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Selling Your Home to Fund Retirement: Top Considerations

If you’re on the verge of retirement or working on your financial plan, you may feel as if you don’t have enough money saved. In these instances, certain questions may keep your head spinning:

  • When will I be able to stop working?
  • Is there a way I can get the money I need before retiring?
  • Should I keep this house, even though it’s only me, or only me and my spouse?

Understanding Your Financial Position

Knowing where you stand financially is the first step in determining whether or not selling your home is a good idea. Fortunately, you aren’t alone. The National Association of Realtors indicates that 54% of people selling their homes are over the age of 54.1

Of course, you will have to start cutting back as you consider your financial position. One of the smartest questions you could ask is whether or not you need to keep your house, especially if there is way more space than you actually need. There are a number of pros and cons when considering selling your home so close to retirement.

Renting vs. Buying

If you decide to sell your current home, you have two options: purchase a smaller home, or choose to rent. The most important thing is to assess the figures and determine whether or not you have enough money to be comfortable once you retire. According to AARP, it’s best to save about 10 to 12 percent of your current income.2

Getting Down to the Basics

In order to determine whether or not you should sell your home, you need to see how much you still owe, and the appraised value. This is where you need to get your realtor involved. When interviewing a realtor, make sure they understand the situation and are familiar with the intricacies of retirements planning. The current equity in your home plays a role in determining future income.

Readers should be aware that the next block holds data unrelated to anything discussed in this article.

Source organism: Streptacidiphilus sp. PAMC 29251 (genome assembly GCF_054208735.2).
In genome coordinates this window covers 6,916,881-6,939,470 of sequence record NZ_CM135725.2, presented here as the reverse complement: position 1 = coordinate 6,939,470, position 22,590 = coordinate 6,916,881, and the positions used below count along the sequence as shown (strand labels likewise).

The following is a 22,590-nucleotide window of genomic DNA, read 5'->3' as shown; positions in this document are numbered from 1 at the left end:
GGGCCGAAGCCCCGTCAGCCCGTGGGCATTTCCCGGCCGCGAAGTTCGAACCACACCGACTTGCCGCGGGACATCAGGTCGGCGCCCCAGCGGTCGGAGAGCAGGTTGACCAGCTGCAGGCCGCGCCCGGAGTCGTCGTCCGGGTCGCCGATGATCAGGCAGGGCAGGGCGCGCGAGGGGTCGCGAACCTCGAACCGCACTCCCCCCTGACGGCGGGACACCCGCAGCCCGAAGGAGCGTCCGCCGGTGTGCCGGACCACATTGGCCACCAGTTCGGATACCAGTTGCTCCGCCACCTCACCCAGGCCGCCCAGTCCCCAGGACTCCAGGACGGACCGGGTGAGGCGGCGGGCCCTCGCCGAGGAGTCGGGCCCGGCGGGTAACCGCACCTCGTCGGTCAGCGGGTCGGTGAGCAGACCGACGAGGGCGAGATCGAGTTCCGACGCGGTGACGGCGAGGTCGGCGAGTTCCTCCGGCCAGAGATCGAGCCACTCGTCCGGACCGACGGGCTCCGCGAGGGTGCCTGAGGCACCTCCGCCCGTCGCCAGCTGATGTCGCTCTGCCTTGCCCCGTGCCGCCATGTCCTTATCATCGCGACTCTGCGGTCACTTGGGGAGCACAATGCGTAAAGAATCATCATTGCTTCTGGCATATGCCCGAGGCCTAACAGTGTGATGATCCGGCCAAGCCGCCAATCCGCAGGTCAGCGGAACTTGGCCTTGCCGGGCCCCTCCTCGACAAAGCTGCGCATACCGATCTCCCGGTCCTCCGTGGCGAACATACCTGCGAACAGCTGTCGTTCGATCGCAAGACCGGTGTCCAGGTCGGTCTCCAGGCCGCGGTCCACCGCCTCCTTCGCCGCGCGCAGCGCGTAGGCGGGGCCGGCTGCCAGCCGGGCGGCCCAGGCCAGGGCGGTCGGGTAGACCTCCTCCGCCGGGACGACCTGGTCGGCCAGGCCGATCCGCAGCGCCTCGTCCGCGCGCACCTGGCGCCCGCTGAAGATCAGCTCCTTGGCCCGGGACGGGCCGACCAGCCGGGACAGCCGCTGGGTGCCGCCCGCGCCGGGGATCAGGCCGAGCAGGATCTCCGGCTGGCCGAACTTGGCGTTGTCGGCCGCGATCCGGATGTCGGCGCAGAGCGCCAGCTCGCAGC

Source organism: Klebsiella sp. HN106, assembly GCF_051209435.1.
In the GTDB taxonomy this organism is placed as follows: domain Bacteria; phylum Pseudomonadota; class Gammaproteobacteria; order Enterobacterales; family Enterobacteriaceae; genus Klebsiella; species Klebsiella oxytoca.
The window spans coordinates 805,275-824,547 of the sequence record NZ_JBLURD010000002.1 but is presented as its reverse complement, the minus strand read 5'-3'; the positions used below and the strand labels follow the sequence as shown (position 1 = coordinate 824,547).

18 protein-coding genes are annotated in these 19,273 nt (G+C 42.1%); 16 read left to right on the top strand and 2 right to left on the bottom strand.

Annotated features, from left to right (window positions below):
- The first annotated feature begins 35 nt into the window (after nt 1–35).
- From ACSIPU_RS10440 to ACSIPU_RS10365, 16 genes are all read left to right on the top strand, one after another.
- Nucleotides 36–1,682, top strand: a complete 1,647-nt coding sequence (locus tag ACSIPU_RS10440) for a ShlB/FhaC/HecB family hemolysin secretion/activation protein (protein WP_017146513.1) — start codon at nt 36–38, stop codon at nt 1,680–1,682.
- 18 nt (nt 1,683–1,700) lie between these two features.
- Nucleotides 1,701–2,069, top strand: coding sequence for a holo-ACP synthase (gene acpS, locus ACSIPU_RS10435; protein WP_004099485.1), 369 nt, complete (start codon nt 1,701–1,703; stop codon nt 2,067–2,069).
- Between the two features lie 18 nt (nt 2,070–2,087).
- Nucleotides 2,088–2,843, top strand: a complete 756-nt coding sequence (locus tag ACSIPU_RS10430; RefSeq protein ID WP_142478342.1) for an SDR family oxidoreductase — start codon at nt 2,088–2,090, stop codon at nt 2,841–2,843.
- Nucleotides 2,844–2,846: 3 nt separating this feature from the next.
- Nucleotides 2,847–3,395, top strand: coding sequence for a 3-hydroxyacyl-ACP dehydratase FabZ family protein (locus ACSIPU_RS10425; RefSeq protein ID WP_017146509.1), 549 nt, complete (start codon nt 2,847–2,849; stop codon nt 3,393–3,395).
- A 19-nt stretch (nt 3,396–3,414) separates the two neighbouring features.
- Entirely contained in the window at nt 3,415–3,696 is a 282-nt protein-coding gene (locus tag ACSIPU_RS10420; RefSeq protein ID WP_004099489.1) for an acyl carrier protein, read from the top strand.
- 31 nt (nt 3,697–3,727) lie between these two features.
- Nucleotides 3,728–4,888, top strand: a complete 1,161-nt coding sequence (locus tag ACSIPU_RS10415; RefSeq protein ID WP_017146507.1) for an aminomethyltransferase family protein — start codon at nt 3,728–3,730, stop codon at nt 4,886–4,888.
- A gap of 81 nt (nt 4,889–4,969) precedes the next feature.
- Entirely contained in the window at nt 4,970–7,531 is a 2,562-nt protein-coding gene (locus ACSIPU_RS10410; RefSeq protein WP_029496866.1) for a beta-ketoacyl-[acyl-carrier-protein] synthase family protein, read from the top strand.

Should You Sell Your Home?

For some, this is a viable move. A home is an appreciating asset but may cost you more to maintain once you start your retirement. There are additional considerations, including repairs, utility costs, maintenance, and other little things can quickly add up. You may end up spending more on your home during your retirement years than you originally anticipated, subtracting from the funds you could have used to travel or fund your retirement lifestyle. Selling your home can give you additional funds to invest and cover a smaller place or the rent if you choose to do that.

Is Renting the Key?

Renting is very low maintenance, as you won’t have the maintenance, upkeep and other expenses associated with a large home, even if it’s already paid for. You will not have to worry about taking care of the lawn, the pool, or appliances if they fail. One phone call to the property manager and everything is taken care of. Another perk to renting in retirement: you can choose how you want to live.

You can rent an apartment, single-family home, townhome or whatever you wish. By doing this, you will not be obligated to reside in one place. If you want to move to another city or state, you’ll have the flexibility to do so.

Taking Care of Family

One of the downsides to selling your home is the fact that you will no longer have an asset for your heirs. Additionally, without that asset, if you need emergency money, you don’t have the security of your home to pull from.

The key to determining whether this is a good move is to determine where you want to be and the things you want to do in retirement. The rest is up to you.

1 https://www.nar.realtor/sites/default/files/reports/2017/2017-home-buyer-and-seller-generational-trends-03-07-2017.pdf

2 https://www.aarp.org/work/retirement-planning/info-2015/nest-egg-retirement-amount.html

This content is developed from sources believed to be providing accurate information, and provided by Twenty Over Ten. It may not be used for the purpose of avoiding any federal tax penalties. Please consult legal or tax professionals for specific information regarding your individual situation. The opinions expressed and material provided are for general information, and should not be considered a solicitation for the purchase or sale of any security.